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|Title:||The lateralized smell test for detecting Alzheimer's disease : Failure to replicate|
|Authors:||Doty, Richard L.|
Bayona, Edgardo A.
Leon Ariza, Daniel S.
Leon Sarmiento, Fidias E.
|Abstract:||Objectives A widely publicized study by Stamps, Bartoshuk and Heilman (2013) reported that a simple measure of left:right naris differences in the ability to detect the odor of peanut butter is a sensitive marker of Alzheimer's disease (AD). AD patients were said to have abnormal smell function on the left side of the nose and normal function on right side of the nose. In light of its implications for medical practice and the world-wide publicity that it engendered, we sought to replicate and expand this work. Methods Two studies were performed. In the first, 15 AD patients were tested according to the procedures described by Stamps et al. in which the nostril contralateral to the tested side was occluded by the patient using lateral pressure from the index finger. Since this can potentially distort the contralateral naris, we repeated the testing using tape for naris occlusion. In the second, 20 AD patients were administered 20 odors of the University of Pennsylvania Smell Identification Test (UPSIT) to each side of the nose, with the contralateral naris being closed with tape. In both studies, the order of the side of testing was systematically counterbalanced. Results No evidence of a left:right asymmetry on any test measure was observed. Conclusion Although hyposmia is well-established in AD, no meaningful asymmetry in smell perception is apparent. If olfactory function on the right side of the nose was normal as claimed, then AD patients should exhibit normal function when tested bilaterally, a phenomenon not seen in dozens of AD-related olfactory studies.|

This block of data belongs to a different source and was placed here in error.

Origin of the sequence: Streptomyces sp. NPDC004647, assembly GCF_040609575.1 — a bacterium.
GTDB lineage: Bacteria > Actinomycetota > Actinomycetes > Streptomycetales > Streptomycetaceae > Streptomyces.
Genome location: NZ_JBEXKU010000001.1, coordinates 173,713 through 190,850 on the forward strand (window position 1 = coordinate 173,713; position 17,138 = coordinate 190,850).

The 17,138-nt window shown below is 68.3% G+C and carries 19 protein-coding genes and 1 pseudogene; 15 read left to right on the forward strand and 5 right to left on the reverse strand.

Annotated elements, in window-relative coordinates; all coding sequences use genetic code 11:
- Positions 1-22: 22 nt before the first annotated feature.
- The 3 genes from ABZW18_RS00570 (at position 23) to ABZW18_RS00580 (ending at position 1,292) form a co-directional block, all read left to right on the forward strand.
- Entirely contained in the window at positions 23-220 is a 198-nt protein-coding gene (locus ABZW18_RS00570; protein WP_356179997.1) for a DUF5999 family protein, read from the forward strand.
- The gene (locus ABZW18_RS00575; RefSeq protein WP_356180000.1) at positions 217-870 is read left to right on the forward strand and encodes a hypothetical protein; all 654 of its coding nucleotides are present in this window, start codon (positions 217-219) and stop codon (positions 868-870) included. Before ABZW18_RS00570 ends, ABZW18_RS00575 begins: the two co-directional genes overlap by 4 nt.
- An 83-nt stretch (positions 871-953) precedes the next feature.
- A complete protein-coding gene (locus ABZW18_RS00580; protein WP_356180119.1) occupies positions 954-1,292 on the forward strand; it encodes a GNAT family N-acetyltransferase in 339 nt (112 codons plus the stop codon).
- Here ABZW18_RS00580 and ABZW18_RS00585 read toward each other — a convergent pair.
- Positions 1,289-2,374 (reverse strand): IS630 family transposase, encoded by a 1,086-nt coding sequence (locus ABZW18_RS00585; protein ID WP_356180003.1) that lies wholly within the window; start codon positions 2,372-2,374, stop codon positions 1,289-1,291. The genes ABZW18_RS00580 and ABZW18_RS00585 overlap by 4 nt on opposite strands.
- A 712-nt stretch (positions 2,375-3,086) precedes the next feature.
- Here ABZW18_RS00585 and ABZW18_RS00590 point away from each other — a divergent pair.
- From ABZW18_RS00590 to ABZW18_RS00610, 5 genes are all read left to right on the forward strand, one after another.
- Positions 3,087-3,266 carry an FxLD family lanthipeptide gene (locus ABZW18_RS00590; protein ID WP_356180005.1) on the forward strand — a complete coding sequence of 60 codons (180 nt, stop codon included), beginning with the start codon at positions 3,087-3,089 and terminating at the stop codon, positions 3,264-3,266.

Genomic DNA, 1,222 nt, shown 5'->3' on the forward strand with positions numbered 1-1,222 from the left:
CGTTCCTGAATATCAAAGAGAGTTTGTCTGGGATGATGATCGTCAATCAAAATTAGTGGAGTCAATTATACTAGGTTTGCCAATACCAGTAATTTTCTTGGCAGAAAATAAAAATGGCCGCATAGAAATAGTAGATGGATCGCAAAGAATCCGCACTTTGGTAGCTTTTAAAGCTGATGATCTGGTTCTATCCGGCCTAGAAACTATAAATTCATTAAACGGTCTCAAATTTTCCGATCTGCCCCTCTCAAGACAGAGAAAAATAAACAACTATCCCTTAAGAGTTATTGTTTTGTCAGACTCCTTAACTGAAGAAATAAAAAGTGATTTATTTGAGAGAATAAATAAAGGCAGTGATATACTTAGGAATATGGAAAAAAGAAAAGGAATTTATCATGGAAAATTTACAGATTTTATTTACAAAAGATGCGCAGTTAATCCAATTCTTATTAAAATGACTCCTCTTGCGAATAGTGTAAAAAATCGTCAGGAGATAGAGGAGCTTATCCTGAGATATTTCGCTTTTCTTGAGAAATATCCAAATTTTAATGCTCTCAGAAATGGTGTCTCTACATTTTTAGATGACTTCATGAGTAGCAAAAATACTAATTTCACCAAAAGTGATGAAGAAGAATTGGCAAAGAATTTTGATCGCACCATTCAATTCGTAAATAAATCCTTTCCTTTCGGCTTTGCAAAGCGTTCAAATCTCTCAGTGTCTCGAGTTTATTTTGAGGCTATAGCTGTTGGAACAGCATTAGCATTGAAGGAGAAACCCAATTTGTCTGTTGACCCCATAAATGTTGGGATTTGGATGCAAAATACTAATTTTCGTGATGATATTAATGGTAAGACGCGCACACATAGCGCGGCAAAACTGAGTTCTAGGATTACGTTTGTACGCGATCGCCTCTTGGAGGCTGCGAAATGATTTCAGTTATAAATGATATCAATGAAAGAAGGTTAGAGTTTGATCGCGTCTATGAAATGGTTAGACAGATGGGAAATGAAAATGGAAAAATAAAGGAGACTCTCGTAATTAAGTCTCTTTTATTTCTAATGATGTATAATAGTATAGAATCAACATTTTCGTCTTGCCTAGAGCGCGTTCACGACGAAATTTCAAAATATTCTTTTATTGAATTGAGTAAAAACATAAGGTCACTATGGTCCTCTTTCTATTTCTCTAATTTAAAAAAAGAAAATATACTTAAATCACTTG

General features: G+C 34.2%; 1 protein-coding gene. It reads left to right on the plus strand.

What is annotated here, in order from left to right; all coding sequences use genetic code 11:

|Appears in Collections:||DCABA. Artículos de Investigación|
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